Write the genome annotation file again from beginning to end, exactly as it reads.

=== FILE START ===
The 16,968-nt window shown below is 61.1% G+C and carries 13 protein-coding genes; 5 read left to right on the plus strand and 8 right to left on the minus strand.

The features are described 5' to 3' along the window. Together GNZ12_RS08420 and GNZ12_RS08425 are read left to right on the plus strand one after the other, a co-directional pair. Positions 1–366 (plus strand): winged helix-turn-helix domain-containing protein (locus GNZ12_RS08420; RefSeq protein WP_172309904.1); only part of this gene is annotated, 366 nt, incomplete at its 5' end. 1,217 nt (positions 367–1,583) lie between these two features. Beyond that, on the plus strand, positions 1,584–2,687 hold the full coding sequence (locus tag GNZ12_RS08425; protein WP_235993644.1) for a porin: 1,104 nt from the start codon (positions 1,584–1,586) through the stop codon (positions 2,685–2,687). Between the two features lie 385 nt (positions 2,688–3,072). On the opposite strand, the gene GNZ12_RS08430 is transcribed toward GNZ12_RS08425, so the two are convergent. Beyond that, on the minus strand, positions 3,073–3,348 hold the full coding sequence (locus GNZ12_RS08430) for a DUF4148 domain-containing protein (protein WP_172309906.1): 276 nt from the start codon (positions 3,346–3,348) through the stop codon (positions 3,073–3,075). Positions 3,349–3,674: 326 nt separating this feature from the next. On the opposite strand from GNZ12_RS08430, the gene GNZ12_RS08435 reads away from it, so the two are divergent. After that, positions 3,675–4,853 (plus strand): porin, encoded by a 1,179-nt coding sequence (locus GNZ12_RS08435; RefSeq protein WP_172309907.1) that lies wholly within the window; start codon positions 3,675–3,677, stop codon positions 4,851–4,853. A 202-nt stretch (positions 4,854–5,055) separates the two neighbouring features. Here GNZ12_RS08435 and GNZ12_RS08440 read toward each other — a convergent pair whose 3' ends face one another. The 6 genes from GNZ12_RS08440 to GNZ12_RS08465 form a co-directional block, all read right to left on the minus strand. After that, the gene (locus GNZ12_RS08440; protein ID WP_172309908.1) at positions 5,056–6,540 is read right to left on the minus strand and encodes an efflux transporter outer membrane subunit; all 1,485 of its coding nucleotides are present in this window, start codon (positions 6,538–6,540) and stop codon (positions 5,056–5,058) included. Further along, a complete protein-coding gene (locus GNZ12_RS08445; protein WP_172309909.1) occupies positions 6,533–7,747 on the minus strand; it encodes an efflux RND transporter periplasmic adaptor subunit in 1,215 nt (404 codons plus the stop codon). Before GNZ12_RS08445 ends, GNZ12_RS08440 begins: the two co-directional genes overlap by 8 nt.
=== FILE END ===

The 16,968-nt window shown below is 61.1% G+C and carries 13 protein-coding genes; 5 read left to right on the plus strand and 8 right to left on the minus strand.

The features are described 5' to 3' along the window. Together GNZ12_RS08420 and GNZ12_RS08425 are read left to right on the plus strand one after the other, a co-directional pair. Positions 1–366 (plus strand): winged helix-turn-helix domain-containing protein (locus GNZ12_RS08420; RefSeq protein WP_172309904.1); only part of this gene is annotated, 366 nt, incomplete at its 5' end. 1,217 nt (positions 367–1,583) lie between these two features. Beyond that, on the plus strand, positions 1,584–2,687 hold the full coding sequence (locus tag GNZ12_RS08425; protein WP_235993644.1) for a porin: 1,104 nt from the start codon (positions 1,584–1,586) through the stop codon (positions 2,685–2,687). Between the two features lie 385 nt (positions 2,688–3,072). On the opposite strand, the gene GNZ12_RS08430 is transcribed toward GNZ12_RS08425, so the two are convergent. Beyond that, on the minus strand, positions 3,073–3,348 hold the full coding sequence (locus GNZ12_RS08430) for a DUF4148 domain-containing protein (protein WP_172309906.1): 276 nt from the start codon (positions 3,346–3,348) through the stop codon (positions 3,073–3,075). Positions 3,349–3,674: 326 nt separating this feature from the next. On the opposite strand from GNZ12_RS08430, the gene GNZ12_RS08435 reads away from it, so the two are divergent. After that, positions 3,675–4,853 (plus strand): porin, encoded by a 1,179-nt coding sequence (locus GNZ12_RS08435; RefSeq protein WP_172309907.1) that lies wholly within the window; start codon positions 3,675–3,677, stop codon positions 4,851–4,853. A 202-nt stretch (positions 4,854–5,055) separates the two neighbouring features. Here GNZ12_RS08435 and GNZ12_RS08440 read toward each other — a convergent pair whose 3' ends face one another. The 6 genes from GNZ12_RS08440 to GNZ12_RS08465 form a co-directional block, all read right to left on the minus strand. After that, the gene (locus GNZ12_RS08440; protein ID WP_172309908.1) at positions 5,056–6,540 is read right to left on the minus strand and encodes an efflux transporter outer membrane subunit; all 1,485 of its coding nucleotides are present in this window, start codon (positions 6,538–6,540) and stop codon (positions 5,056–5,058) included. Further along, a complete protein-coding gene (locus GNZ12_RS08445; protein WP_172309909.1) occupies positions 6,533–7,747 on the minus strand; it encodes an efflux RND transporter periplasmic adaptor subunit in 1,215 nt (404 codons plus the stop codon). Before GNZ12_RS08445 ends, GNZ12_RS08440 begins: the two co-directional genes overlap by 8 nt.